The purpose of this paper is to examine empirically how managers establish ethical guanxi (interpersonal relationships) with their business partners to prevent potential ethical incidences in Chinese and Western business contexts.
The present study is guided by a qualitative, abductive approach and draws on in-depth interviews with ten senior managers in five urban New Zealand organisations.
The results point out that guanxi (interpersonal relationships) purely working through renqing (reciprocity) is not sustainable, because it perpetuates a never-ending cycle of favours, once exchanging favours stopped or disappeared, then business relationships dwindled. To establish an ethical guanxi model, the authors found that xinyong (trust) is the foundation, and its enlargement stimulates lijie (empathy) that transfers pure business relationships to a genuine friendship which enhances ethical decision-making. They also posit that once managers are embodied with lijie, then they will have the virtue of ren to behave like junzi (ideal Confucian ethical person) whose business actions tend to be intrinsically guided by a sense of obligation to do something right that will work for diverse stakeholders’ interests, for the prosperity of organisations and society.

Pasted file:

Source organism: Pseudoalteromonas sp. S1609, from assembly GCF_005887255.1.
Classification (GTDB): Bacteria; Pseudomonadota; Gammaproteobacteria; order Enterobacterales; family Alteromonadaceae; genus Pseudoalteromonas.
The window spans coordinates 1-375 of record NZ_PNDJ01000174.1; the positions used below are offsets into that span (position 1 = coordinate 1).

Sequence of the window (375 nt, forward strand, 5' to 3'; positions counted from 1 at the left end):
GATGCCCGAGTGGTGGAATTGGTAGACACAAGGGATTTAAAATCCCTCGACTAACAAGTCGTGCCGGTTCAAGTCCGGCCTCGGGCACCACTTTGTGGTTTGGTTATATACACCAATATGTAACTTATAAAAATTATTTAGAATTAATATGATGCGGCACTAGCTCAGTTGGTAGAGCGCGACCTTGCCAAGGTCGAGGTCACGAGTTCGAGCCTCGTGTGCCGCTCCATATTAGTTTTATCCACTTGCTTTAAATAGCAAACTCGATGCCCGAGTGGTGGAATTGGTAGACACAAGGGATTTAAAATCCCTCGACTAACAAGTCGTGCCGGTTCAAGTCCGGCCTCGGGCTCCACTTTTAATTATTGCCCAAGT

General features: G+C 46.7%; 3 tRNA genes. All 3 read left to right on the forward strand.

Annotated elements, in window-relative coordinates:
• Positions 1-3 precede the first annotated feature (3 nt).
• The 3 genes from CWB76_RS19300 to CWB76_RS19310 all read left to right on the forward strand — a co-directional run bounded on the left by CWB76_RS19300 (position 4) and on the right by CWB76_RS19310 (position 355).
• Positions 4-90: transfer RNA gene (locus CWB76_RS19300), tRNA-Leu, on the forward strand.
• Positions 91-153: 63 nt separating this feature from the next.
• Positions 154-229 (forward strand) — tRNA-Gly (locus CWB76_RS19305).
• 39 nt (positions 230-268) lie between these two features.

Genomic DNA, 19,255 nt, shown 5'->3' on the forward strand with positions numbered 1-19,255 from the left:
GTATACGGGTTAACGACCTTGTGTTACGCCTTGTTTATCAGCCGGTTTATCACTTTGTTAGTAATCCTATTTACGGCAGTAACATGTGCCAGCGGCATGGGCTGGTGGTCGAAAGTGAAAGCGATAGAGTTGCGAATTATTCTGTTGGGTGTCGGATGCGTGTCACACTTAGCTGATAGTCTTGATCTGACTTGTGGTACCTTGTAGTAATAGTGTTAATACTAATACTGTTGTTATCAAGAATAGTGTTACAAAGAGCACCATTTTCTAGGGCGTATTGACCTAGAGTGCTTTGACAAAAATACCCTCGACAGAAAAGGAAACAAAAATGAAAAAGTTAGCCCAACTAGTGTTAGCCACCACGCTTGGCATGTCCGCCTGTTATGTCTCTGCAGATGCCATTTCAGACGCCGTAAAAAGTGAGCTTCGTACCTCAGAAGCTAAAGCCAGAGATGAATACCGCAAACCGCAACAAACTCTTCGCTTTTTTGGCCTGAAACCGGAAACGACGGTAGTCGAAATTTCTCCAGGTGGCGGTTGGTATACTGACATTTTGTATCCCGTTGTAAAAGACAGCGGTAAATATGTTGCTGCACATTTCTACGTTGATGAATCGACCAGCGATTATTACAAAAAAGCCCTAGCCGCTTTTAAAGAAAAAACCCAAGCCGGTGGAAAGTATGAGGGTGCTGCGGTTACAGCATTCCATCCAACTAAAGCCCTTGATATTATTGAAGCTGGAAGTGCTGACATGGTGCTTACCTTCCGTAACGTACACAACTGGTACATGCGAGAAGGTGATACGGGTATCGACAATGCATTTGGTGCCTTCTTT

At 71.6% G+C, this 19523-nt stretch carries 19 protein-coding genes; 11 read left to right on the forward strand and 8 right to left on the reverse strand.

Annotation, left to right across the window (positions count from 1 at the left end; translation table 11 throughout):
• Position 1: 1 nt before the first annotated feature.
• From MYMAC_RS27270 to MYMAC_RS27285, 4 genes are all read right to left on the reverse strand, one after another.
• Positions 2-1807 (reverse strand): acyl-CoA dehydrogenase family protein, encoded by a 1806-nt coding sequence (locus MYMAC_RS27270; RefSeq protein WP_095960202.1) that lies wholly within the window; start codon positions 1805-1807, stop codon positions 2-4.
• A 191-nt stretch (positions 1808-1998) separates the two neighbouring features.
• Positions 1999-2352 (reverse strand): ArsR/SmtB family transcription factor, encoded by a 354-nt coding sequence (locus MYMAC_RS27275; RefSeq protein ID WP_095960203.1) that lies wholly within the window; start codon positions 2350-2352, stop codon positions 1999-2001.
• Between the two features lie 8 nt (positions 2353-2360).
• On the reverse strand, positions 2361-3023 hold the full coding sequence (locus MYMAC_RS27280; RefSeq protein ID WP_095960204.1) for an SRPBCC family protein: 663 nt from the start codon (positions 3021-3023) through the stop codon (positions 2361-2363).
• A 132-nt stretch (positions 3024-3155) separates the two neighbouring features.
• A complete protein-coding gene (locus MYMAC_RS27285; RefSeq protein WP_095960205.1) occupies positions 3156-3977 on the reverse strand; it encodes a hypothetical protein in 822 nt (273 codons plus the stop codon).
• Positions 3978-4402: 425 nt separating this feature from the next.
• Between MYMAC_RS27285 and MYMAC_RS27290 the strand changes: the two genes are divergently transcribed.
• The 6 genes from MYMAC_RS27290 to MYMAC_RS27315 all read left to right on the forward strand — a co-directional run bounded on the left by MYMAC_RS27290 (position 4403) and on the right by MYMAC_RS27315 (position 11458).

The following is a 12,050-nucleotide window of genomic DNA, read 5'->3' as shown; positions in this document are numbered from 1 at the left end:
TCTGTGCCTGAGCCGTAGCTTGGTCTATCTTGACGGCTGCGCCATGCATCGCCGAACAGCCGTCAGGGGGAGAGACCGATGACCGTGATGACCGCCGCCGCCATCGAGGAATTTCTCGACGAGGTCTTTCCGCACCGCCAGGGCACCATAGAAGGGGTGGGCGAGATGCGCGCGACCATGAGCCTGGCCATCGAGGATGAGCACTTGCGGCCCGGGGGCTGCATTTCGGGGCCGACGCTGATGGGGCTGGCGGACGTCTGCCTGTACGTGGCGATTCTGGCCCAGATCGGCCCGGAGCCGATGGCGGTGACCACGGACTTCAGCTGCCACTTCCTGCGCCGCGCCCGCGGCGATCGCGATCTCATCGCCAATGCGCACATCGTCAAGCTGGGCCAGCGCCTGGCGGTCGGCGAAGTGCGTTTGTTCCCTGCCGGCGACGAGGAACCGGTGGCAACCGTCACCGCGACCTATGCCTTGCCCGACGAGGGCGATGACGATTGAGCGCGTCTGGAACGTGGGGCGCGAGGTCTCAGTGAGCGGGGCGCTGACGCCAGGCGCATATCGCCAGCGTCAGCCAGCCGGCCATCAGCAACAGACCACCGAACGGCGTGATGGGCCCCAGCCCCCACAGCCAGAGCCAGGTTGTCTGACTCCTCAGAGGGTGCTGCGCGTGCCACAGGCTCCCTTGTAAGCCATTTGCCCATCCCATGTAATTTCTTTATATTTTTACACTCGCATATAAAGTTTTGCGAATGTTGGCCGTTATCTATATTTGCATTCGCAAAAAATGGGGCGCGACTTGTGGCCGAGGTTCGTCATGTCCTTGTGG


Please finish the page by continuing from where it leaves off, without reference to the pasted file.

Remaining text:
This study suggests that managers should take Confucian virtues of xinyong (trust) and lijie (empathy), because they will trigger ren (humanity) as an intrinsic value. In this way, it is more likely for them to become junzi (ideal Confucian ethical person) whose business actions are intrinsically guided by a sense of obligation to do something right that benefits various stakeholders, organisations and society.
This study contributes to the extant literature on preventing ethical incidents of guanxi (interpersonal relationships) by drawing a framework of ethical guanxi, which is built on Confucian virtues of xinyong (trust), lijie (empathy) and ren (humanity). Further, this paper strongly suggests that companies should educate their staff to become more humane to make moral decisions in daily management practice.
Chen, M.S. and Eweje, G. (2019), "Establishing ethical
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